Target ranges of blood gas levels during TH, corrected to a temperature of 37.0 °C, were 45–58 mm Hg for PaCO2, 60–100 mm Hg for PaO2. Blood gas samples were analyzed at a temperature of 37.0 °C (ABL-800, Radiometer Medical ApS, Denmark), corrected for the input body temperature. The arterial O2 saturation target was >93%. According to local protocol, transcutaneous sensors were heated to 42 or 43 °C (OxiVenT Sensor with software versions 01.57–01.58 and Sentec Digital Monitor with software versions 08.00.0–08.02.1 (Sentec Monitoring Board) and 06.00.00–06.02.00 (Multi Parameter Board), Sentec AG, Therwil, Switzerland). Sensors were calibrated every 3 h. When the site time elapsed, the sensor temperature was lowered automatically to 39 °C, awaiting sensor calibration. Transcutaneous blood gas values were also corrected to a temperature of 37 °C. Heating power was also included, indicating the amount of power (mW) needed to heat the sensor and maintain the set temperature.

Data collection

Patient characteristics were collected from the electronic patient information systems (PDMS, Picis Clinical Solutions, Wakefield, U.S.A; Hix, ChipSoft B.V., Amsterdam, The Netherlands). These included parameters related to perinatal asphyxia, the indication for TH, patient outcome and laboratory parameters sampled during the study period. Transcutaneous carbon dioxide (tcPCO2) levels, transcutaneous oxygen (tcPO2) levels and heating power values were logged at a 1 Hz rate (Raspberry Pi 2 or 3 model B, Raspberry Pi Foundation, U.K.). Body temperature and arterial pressures (1 Hz rate) (Dräger M540, Drägerwerk AG & Co. KGaA, Lübeck, Germany) were logged, as well as ventilation parameters, fraction of inspired oxygen (FiO2) and the temperature setting of the CritiCool device.

Subgroup selection

For the determination of accuracy of transcutaneous blood gas measurements during TH, agreement with arterial blood gas samples was analyzed on a subgroup of neonates with an indwelling arterial catheter. The exact moment of arterial blood gas sampling was determined as the pressure peak following closure of the arterial line for blood withdrawal.23 A subset, including neonates monitored during the warming procedure, was used to assess the effect of body temperature on transcutaneous blood gas monitoring. Another subset of the first 24 h of TH was used to evaluate the association between tcPCO2 levels and ischemic brain injury on MRI. Patients were divided into two groups: with considerable and minimal ischemic brain injury on MRI. Injury in at least both the deep gray matter and white matter/cortex or cerebellum subscore was classified as considerable injury. All other patients were included in the minimal injury group.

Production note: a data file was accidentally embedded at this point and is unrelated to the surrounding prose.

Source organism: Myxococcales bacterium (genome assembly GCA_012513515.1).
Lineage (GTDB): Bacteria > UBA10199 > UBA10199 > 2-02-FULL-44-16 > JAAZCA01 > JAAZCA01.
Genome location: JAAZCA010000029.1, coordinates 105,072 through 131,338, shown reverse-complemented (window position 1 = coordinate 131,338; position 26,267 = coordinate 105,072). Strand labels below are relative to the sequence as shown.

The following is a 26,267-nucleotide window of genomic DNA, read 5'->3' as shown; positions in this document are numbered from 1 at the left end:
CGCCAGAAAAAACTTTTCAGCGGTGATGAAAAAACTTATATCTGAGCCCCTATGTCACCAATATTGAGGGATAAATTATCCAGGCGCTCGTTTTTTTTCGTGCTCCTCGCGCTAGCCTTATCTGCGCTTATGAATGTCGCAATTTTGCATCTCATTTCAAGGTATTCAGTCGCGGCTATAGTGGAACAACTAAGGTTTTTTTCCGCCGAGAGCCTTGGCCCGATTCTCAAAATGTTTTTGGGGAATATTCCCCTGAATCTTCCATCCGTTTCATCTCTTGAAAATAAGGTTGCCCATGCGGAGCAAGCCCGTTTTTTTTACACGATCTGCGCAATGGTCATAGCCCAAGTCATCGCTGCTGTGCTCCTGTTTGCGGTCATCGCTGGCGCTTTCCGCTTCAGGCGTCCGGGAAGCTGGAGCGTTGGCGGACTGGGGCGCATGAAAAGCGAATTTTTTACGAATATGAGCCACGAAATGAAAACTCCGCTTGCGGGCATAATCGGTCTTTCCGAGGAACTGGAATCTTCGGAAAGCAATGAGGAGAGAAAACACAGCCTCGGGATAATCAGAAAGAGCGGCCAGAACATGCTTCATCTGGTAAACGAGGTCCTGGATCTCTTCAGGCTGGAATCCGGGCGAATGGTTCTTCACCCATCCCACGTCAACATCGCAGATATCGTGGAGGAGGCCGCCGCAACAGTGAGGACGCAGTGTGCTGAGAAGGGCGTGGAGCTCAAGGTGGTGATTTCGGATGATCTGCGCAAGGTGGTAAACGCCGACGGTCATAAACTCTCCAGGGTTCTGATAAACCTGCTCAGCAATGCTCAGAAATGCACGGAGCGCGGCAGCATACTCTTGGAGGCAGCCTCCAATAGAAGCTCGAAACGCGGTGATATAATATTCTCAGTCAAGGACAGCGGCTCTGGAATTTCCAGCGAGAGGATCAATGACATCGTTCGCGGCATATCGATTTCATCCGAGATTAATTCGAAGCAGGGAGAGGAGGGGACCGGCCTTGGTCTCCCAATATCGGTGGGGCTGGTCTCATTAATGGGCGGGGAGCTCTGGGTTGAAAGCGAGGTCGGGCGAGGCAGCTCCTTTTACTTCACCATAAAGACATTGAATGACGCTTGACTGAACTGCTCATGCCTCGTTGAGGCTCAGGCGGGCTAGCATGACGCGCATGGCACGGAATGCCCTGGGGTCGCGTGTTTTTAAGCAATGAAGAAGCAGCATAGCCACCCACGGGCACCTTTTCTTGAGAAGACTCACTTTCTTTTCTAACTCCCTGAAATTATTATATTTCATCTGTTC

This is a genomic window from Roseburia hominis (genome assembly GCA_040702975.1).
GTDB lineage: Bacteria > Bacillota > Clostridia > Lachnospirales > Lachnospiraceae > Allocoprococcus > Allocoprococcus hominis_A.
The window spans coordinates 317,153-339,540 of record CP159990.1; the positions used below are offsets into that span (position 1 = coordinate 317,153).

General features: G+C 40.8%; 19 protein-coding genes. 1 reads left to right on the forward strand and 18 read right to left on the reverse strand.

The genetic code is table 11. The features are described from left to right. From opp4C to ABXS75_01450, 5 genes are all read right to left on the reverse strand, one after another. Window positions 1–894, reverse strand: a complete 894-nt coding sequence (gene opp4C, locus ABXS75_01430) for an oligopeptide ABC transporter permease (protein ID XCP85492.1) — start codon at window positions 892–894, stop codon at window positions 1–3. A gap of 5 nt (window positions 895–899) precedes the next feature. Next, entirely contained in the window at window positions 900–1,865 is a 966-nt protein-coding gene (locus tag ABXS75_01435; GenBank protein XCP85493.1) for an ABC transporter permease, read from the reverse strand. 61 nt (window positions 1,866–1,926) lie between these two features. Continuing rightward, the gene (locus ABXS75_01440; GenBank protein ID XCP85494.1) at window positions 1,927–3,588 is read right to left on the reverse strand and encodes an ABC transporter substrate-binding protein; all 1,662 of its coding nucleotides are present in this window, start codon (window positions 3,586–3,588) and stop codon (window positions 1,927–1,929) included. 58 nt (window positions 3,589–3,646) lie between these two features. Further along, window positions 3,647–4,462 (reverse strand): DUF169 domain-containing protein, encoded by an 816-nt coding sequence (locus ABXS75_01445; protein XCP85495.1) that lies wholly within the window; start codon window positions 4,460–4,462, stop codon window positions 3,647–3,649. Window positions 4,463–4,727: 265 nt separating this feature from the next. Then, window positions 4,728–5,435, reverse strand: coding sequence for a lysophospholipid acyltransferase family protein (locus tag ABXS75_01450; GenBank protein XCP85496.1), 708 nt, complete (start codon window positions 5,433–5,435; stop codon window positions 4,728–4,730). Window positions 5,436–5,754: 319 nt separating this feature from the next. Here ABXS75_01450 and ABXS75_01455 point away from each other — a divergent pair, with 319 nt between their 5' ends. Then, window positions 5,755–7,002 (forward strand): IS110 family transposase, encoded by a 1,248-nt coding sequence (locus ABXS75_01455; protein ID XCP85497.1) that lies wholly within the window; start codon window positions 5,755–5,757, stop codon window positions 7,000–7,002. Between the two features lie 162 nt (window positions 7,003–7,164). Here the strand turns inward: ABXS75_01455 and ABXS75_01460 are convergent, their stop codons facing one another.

Statistical analyses

Baseline characteristics are presented as median (interquartile range (IQR)) for continuous data or numbers (%) for categorical data. The Mann–Whitney U test and the Fisher’s exact test, for continuous and categorical variables, were used to test significance between groups. Significance was set at a two-sided P value < 0.05. Missing data were excluded from analyses, as they were assumed to be missing completely at random.

To determine measurement accuracy of transcutaneous monitoring during TH, a Bland–Altman analysis was performed on all matched blood gas samples (A–B plot), correcting for multiple measurements per patient.24 Data are presented as bias with 95% limits of agreement (LoA). To account for potential heteroscedasticity in the matched blood samples (a skewed relation between the difference between transcutaneous and arterial values and the mean value), accuracy was determined according to the method of Ludbrook,25 with 95% confidence limits as presented by Bland.26 Due to multiple measurements per patient, generalized least squares were modelled instead of ordinary least squares.

Median values were calculated over every half hour for all continuous parameters. Marginal models were fitted to analyze the temperature effect of TH on tcPCO2, tcPO2 and heating power using the nlme package for R.27 When tcPCO2 or tcPO2 was the independent variable, body temperature and FiO2 were included as fixed effects, in which nonlinearity was evaluated using natural splines. The FiO2 was excluded as fixed effect when heating power was modelled as independent variable. Correlation between measurements was adjusted for in these models.

Median tcPCO2 levels were calculated per hour to test for the consequences of asphyxia-induced hyperventilation. In addition, the standard deviations of tcPCO2 levels were calculated per patient during these one-hour intervals to investigate fluctuations in tcPCO2 levels during these intervals. TcPCO2 values from patients with considerable and minimal ischemic brain injury on MRI after TH were compared at three-hour intervals during the first 24 h after start of TH using the Wilcoxon rank sum test.

Analyses were performed in R version 4.0.0 (R Foundation for Statistical Computing, Vienna, Austria).


Study cohort

A total of 38 neonates had continuous transcutaneous blood gas monitoring during TH. Due to incomplete data recordings four neonates were excluded from analyses, 34 neonates were included (Fig. 1). Baseline characteristics are presented in Table 1. The study cohort had an admission survival of ~85%. All neonates were invasively ventilated during the entire study period. The median (range) length of transcutaneous blood gas monitoring during the 72 h TH period was 37 (2–69) h. Noticeable was the extended time needed for stabilization of both tcPCO2 and tcPO2 measurements, which was excluded from every measurement interval during TH. A total of 364 measurements were started during the cooling period of which 219 (60.2%) continued a slow stabilization slope after the monitor determined the measurement to be stable. No skin burns were reported. Subgroup patient characteristics are presented in Online Supplemental Table 1.

Fig. 1: Flowchart of inclusion and exclusion of neonates for analyses.
figure 1

TC transcutaneous blood gas monitoring, TH therapeutic hypothermia, MRI magnetic resonance imaging.

Table 1 Patient characteristics.